News & Events

Workers Compensation Update

Further Limitations Recognized in Employer Intentional Tort Claims

 An Ohio appellate court recently affirmed a more restrictive definition of an “equipment safety guard” in the context of an intentional tort suit in McQuillen v. Feecorp Industrial Services.  Ohio’s Intentional Tort Statute, Ohio Revised Code section 2745.01, allows an employee to recover economic and noneconomic damages by showing the employer committed a tortious act with the intent to injure or with the belief that the injury was substantially certain to occur. “Substantially certain” is defined as a specific or deliberate intent to cause injury. R.C. § 2745.01(B). A rebuttable presumption is created in favor of the employee if the employer deliberately removed an equipment safety guard or deliberately misrepresented a toxic or hazardous substance. R.C. § 2745.01(C). The legislature has not defined an “equipment safety guard” or “deliberate removal” for purposes of R.C. § 2745.01(C). Ohio Courts, interpreting the statute, have continually limited the meaning of an “equipment safety guard”, which has in turn restricted employee’s recovery in employer intentional tort claims.

The Ohio Supreme Court adopted the Sixth Appellate District’s definition of an “equipment safety guard” as a “device that is designed to shield the operator from exposure to or injury by a dangerous aspect of the equipment.” Fickle v. Conversion Technologies International. In a subsequent decision, Hewitt v. L.E. Myers Co., the Court further elaborated that any generic safety-related item will not be considered as an “equipment safety guard.”

Following that decision, the Fifth Appellate District, in Beary v. Larry Murphy Dump Truck Serv., Inc., narrowly construed the definition of an “equipment safety guard” when it determined that a backup alarm on a Bobcat loader vehicle, which was not properly sounding, was not an “equipment safety guard” for purposes of R.C. § 2745.01(C). “While the backup alarm may make the skid street safer, it does not shield the operator or a bystander from exposure to or injury by a dangerous aspect of the skid steer.”

Recently, the Fifth Appellate District, in McQuillen v. Feecorp Industrial Services, once again further limited the definition of an “equipment safety guard.” The court analyzed whether a lanyard-assisted “safety T” (a device that can be installed onto a vacuum hose at a point within 50 feet of the opening that would allow a user to automatically shut off the hose) was an “equipment safety guard.” The court compared the “safety T” to a remote cut-off switch, which is often found connected to various types of industrial machines. The court found that the mere existence of the “safety T” does not shield the operating employee from injury but rather, the operating employee’s action to engage the “safety T” is what provides a safety shield. The court held that the “safety T” in question did not constitute an “equipment safety guard” and therefore, plaintiff was unable to establish a rebuttable presumption of an intentional tort.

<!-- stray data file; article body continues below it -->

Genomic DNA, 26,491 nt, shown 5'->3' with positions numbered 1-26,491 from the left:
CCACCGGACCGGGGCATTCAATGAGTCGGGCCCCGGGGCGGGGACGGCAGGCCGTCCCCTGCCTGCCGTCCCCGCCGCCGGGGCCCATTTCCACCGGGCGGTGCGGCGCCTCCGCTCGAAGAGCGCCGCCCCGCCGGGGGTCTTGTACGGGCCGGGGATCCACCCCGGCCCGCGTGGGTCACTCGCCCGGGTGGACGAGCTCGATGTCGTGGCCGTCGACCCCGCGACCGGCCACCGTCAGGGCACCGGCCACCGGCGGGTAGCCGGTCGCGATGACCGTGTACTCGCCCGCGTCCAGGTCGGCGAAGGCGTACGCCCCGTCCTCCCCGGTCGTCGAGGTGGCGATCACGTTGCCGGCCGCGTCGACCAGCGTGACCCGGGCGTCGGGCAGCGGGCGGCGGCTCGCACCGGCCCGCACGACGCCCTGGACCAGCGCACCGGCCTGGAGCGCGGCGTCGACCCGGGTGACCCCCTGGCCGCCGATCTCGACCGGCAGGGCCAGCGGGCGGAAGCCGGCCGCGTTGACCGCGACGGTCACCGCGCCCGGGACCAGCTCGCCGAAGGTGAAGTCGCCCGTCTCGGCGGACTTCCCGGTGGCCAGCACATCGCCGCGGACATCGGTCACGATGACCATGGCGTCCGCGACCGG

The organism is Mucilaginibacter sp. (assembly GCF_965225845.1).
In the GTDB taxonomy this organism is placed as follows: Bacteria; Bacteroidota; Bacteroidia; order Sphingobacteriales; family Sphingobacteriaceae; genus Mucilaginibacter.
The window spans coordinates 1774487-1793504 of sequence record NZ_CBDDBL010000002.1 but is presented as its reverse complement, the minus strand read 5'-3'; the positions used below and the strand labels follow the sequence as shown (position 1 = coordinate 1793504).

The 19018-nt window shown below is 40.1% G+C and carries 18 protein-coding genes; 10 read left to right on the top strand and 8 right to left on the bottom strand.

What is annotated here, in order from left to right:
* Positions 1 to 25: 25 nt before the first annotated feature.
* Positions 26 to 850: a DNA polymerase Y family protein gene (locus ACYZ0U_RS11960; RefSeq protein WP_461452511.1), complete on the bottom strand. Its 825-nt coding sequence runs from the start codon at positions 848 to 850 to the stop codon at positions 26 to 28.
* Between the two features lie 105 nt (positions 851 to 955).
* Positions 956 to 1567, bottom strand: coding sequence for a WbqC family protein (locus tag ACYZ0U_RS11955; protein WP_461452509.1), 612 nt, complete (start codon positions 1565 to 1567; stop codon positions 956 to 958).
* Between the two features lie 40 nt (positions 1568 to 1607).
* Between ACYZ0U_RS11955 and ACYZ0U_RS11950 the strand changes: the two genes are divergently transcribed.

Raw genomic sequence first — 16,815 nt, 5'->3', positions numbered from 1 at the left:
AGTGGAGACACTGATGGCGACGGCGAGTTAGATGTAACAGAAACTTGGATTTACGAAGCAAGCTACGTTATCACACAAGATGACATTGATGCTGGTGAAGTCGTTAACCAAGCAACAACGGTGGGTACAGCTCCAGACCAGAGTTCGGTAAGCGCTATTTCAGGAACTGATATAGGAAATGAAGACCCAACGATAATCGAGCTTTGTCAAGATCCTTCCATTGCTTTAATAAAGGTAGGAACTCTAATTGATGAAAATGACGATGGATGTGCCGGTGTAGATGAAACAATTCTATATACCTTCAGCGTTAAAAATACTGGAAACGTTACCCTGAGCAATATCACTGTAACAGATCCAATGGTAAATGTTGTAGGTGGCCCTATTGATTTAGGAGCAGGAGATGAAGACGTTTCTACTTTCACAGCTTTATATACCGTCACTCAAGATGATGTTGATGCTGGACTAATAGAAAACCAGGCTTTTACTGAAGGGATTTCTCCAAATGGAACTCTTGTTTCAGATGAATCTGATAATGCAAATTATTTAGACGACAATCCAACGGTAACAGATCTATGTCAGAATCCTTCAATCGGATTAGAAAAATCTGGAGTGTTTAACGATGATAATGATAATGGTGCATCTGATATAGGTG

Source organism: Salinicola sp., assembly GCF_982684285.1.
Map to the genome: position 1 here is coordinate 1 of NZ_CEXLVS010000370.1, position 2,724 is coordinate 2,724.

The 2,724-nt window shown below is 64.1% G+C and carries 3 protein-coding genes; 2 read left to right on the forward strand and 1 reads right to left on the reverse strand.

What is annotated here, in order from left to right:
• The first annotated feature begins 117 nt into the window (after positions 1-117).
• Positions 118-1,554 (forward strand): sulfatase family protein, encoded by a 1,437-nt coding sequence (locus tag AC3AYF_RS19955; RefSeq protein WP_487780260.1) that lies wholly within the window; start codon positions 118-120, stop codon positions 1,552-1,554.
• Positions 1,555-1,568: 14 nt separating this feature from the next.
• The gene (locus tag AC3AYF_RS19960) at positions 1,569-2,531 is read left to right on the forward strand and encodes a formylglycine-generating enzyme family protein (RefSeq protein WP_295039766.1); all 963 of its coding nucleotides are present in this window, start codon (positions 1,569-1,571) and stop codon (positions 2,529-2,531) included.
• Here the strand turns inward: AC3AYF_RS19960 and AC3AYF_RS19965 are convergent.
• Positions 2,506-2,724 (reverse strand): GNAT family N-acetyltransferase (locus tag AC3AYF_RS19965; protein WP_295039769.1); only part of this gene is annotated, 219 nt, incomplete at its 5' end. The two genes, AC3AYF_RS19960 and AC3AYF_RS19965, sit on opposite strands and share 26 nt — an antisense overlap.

It is worth noting that Judge Hoffman’s dissenting opinion in McQuillen identifies that the appellate court’s interpretation of an “equipment safety guard” was “overly restrictive” that the use of the term “shield” is a verb, not a noun and “to shield” means “to protect from.” Following this reasoning, Judge Hoffman stated that the operating employee’s “need to take a proactive step to engage the safety T on an as-needed basis does nothing to detract from its intended purpose to shield the operator from injury.”

Despite these additional restrictions that Ohio Courts have recognized in employer intentional torts, employers should still take precaution to guard against the possibility of these claims. Employers should train their employees about the importance of safety guards and the dangers of toxic and hazardous substances, as well as have a system in place to inspect all equipment to ensure that safety guards are in the proper place.

For more information on this and other matters, please contact Mansour Gavin’s Labor and Employment Practice Group.


The information contained on this web site and any linked resource is intended to provide general information and does not constitute legal advice. The content is not guaranteed to be correct, complete, or up-to-date. This web site is not intended to create an attorney-client relationship between you and Mansour Gavin LPA or any of its associates, and you should not act or rely on any information in this web site without seeking the advice of an attorney.